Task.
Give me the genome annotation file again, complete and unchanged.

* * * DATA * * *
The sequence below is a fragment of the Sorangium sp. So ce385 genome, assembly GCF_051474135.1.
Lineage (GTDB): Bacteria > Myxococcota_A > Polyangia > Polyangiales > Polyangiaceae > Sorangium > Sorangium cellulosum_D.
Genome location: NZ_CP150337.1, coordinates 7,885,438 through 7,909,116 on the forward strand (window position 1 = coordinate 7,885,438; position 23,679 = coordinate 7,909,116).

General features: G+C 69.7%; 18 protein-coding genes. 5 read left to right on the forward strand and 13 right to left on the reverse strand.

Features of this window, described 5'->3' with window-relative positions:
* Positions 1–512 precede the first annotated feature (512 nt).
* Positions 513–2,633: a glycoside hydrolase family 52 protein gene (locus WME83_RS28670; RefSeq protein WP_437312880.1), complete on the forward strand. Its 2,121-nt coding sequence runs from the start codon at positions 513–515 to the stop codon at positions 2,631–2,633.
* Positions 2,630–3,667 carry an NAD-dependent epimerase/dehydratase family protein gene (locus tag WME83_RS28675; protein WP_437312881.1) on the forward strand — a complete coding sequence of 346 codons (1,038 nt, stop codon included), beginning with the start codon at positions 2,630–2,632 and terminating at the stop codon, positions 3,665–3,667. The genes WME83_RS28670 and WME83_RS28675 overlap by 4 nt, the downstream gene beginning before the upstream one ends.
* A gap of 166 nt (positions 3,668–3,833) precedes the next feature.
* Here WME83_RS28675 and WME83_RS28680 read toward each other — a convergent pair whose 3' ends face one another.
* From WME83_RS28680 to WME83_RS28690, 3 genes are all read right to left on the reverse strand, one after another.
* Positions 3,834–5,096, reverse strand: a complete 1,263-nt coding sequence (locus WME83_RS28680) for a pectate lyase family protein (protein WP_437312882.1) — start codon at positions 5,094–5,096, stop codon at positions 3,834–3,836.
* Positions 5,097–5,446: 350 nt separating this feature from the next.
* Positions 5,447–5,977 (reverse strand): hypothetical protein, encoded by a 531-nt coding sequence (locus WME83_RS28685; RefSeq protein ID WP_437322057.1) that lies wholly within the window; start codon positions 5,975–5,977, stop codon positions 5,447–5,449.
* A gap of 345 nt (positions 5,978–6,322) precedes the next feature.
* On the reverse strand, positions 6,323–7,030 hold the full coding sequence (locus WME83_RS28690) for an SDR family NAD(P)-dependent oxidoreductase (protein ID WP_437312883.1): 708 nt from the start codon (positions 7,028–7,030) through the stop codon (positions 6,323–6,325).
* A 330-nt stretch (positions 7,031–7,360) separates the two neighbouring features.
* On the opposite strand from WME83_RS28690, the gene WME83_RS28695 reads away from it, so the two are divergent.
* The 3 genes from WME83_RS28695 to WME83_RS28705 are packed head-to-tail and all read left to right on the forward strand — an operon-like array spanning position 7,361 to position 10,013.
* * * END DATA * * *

The sequence below is a fragment of the Sorangium sp. So ce385 genome, assembly GCF_051474135.1.
Lineage (GTDB): Bacteria > Myxococcota_A > Polyangia > Polyangiales > Polyangiaceae > Sorangium > Sorangium cellulosum_D.
Genome location: NZ_CP150337.1, coordinates 7,885,438 through 7,909,116 on the forward strand (window position 1 = coordinate 7,885,438; position 23,679 = coordinate 7,909,116).

General features: G+C 69.7%; 18 protein-coding genes. 5 read left to right on the forward strand and 13 right to left on the reverse strand.

Features of this window, described 5'->3' with window-relative positions:
* Positions 1–512 precede the first annotated feature (512 nt).
* Positions 513–2,633: a glycoside hydrolase family 52 protein gene (locus WME83_RS28670; RefSeq protein WP_437312880.1), complete on the forward strand. Its 2,121-nt coding sequence runs from the start codon at positions 513–515 to the stop codon at positions 2,631–2,633.
* Positions 2,630–3,667 carry an NAD-dependent epimerase/dehydratase family protein gene (locus tag WME83_RS28675; protein WP_437312881.1) on the forward strand — a complete coding sequence of 346 codons (1,038 nt, stop codon included), beginning with the start codon at positions 2,630–2,632 and terminating at the stop codon, positions 3,665–3,667. The genes WME83_RS28670 and WME83_RS28675 overlap by 4 nt, the downstream gene beginning before the upstream one ends.
* A gap of 166 nt (positions 3,668–3,833) precedes the next feature.
* Here WME83_RS28675 and WME83_RS28680 read toward each other — a convergent pair whose 3' ends face one another.
* From WME83_RS28680 to WME83_RS28690, 3 genes are all read right to left on the reverse strand, one after another.
* Positions 3,834–5,096, reverse strand: a complete 1,263-nt coding sequence (locus WME83_RS28680) for a pectate lyase family protein (protein WP_437312882.1) — start codon at positions 5,094–5,096, stop codon at positions 3,834–3,836.
* Positions 5,097–5,446: 350 nt separating this feature from the next.
* Positions 5,447–5,977 (reverse strand): hypothetical protein, encoded by a 531-nt coding sequence (locus WME83_RS28685; RefSeq protein ID WP_437322057.1) that lies wholly within the window; start codon positions 5,975–5,977, stop codon positions 5,447–5,449.
* A gap of 345 nt (positions 5,978–6,322) precedes the next feature.
* On the reverse strand, positions 6,323–7,030 hold the full coding sequence (locus WME83_RS28690) for an SDR family NAD(P)-dependent oxidoreductase (protein ID WP_437312883.1): 708 nt from the start codon (positions 7,028–7,030) through the stop codon (positions 6,323–6,325).
* A 330-nt stretch (positions 7,031–7,360) separates the two neighbouring features.
* On the opposite strand from WME83_RS28690, the gene WME83_RS28695 reads away from it, so the two are divergent.
* The 3 genes from WME83_RS28695 to WME83_RS28705 are packed head-to-tail and all read left to right on the forward strand — an operon-like array spanning position 7,361 to position 10,013.